Ezekiel 42:1-20. Chambers of the priests: Measurements of the Temple.
Before the length of an hundred cubits — that is, before “the separate place,” which was that length (Ezekiel 41:13). He had before spoken of chambers for the officiating priests on the north and south gates of the inner court (Ezekiel 40:44-46). He now returns to take a more exact view of them.
shorter — that is, the building became narrower as it rose in height. The chambers were many: so “in My Father‘s house are many mansions” (John 14:2); and besides these there was much “room” still left (compare Luke 14:22). The chambers, though private, were near the temple. Prayer in our chambers is to prepare us for public devotions, and to help us in improving them.
five hundred reeds — the Septuagint substitutes “cubits” for “reeds,” to escape the immense compass assigned to the whole, namely, a square of five hundred rods or three thousand cubits (two feet each; Ezekiel 40:5), in all a square of one and one-seventh miles, that is, more than all ancient Jerusalem; also, there is much space thus left unappropriated. Fairbairn rightly supports English Version, which agrees with the Hebrew. The vast extent is another feature marking the ideal character of the temple. It symbolizes the great enlargement of the kingdom of God, when Jehovah-Messiah shall reign at Jerusalem, and from thence to the ends of the earth (Isaiah 2:2-4; Jeremiah 3:17; Romans 11:12, Romans 11:15).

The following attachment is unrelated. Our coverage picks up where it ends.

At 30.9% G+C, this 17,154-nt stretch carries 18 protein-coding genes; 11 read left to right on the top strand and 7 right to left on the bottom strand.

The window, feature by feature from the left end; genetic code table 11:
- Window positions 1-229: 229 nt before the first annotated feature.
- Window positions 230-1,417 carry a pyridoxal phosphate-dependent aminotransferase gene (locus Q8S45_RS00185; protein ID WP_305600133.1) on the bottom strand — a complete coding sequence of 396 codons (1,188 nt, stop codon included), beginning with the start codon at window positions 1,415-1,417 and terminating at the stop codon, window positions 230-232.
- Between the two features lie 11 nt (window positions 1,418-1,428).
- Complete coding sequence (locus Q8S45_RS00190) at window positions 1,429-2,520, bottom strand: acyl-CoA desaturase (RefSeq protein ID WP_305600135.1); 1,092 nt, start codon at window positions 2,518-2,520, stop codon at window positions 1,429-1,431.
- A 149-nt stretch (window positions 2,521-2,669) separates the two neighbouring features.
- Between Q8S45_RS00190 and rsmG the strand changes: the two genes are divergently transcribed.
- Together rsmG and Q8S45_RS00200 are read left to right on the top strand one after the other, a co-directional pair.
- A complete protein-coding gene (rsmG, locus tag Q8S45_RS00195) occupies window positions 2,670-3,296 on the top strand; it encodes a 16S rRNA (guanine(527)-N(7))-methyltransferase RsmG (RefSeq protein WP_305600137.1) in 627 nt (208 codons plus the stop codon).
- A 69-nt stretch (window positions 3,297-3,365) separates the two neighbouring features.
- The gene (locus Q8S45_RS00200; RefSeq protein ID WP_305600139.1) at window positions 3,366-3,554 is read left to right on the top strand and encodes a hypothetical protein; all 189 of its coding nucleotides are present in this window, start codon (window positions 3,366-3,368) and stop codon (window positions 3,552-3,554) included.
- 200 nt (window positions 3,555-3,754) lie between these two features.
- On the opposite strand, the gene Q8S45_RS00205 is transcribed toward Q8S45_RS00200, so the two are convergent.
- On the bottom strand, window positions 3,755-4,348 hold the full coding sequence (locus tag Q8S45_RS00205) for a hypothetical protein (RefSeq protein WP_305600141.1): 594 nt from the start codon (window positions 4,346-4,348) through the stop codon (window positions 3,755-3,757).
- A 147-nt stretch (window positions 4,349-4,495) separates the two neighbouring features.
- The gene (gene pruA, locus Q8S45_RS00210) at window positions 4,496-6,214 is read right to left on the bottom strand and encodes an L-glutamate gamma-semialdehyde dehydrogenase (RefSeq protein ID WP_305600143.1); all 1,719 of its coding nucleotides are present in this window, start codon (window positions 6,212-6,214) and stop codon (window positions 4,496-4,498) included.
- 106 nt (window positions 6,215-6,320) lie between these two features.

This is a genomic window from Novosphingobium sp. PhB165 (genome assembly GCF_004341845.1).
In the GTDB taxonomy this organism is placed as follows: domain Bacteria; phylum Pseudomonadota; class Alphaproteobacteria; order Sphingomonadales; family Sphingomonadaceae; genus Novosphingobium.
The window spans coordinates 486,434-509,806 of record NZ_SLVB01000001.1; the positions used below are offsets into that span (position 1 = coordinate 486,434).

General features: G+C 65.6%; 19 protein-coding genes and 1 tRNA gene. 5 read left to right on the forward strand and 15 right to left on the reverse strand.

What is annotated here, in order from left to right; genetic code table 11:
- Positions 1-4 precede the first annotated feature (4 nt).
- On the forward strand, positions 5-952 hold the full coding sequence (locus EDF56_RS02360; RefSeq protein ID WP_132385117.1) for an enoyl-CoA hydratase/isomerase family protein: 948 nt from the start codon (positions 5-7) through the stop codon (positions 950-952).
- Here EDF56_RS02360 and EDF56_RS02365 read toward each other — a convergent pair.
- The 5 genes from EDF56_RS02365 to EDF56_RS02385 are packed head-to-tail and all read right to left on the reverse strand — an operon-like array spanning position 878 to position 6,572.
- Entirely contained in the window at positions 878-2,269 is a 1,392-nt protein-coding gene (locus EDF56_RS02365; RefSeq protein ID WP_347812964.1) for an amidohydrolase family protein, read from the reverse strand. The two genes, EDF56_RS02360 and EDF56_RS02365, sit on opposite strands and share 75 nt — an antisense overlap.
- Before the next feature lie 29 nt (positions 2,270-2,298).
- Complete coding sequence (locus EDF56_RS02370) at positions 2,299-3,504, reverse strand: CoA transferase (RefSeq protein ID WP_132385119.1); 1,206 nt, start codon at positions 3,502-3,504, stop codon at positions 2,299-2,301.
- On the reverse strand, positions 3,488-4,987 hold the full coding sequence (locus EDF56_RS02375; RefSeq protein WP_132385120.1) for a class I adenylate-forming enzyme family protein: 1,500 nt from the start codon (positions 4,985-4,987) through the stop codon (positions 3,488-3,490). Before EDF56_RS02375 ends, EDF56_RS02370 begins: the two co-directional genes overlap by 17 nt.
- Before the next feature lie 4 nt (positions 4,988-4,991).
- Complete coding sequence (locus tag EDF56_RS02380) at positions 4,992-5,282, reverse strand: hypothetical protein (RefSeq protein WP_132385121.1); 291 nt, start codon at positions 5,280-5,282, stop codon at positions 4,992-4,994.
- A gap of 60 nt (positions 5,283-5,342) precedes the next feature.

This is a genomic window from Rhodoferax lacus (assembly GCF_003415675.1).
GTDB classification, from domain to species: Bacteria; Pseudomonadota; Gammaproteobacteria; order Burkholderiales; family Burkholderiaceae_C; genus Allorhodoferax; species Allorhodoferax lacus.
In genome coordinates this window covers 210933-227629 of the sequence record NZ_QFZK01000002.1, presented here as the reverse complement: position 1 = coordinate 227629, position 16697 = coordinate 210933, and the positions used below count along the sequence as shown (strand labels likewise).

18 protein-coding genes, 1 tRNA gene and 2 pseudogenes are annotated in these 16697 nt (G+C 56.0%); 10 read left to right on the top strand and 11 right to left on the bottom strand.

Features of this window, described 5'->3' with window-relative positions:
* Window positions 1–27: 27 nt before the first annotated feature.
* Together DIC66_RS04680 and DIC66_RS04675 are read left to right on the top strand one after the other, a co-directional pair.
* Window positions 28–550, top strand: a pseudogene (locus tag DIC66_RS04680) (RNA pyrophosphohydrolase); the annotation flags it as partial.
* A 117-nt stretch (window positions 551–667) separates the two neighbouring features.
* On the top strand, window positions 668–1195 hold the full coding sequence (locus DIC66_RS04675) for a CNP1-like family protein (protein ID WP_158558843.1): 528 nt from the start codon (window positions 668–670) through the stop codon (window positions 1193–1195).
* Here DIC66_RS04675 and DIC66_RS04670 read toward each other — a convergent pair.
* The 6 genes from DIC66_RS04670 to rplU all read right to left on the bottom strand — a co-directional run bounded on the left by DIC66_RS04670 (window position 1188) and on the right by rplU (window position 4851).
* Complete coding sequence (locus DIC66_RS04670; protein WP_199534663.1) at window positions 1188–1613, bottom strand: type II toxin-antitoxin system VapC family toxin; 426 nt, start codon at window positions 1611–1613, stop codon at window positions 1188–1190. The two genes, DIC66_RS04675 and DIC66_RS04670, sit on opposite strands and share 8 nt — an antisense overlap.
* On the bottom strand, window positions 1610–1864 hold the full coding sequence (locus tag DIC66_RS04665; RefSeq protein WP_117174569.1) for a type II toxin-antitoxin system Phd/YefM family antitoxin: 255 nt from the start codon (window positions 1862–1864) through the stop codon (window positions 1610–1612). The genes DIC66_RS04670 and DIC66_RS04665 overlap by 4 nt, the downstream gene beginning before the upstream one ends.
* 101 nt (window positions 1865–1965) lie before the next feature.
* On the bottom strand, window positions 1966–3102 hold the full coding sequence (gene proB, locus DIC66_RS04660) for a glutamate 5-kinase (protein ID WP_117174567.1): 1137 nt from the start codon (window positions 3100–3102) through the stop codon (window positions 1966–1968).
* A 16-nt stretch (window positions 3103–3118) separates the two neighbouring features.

These files are a derivative of an electronic edition prepared from text scanned by Woodside Bible Fellowship.
This expanded edition of the Jameison-Faussett-Brown Commentary is in the public domain and may be freely used and distributed.
Jamieson, Robert, D.D.; Fausset, A. R.; Brown, David. "Commentary on Ezekiel 42". "Commentary Critical and Explanatory on the Whole Bible". https://www.studylight.org/
the Third Week after Epiphany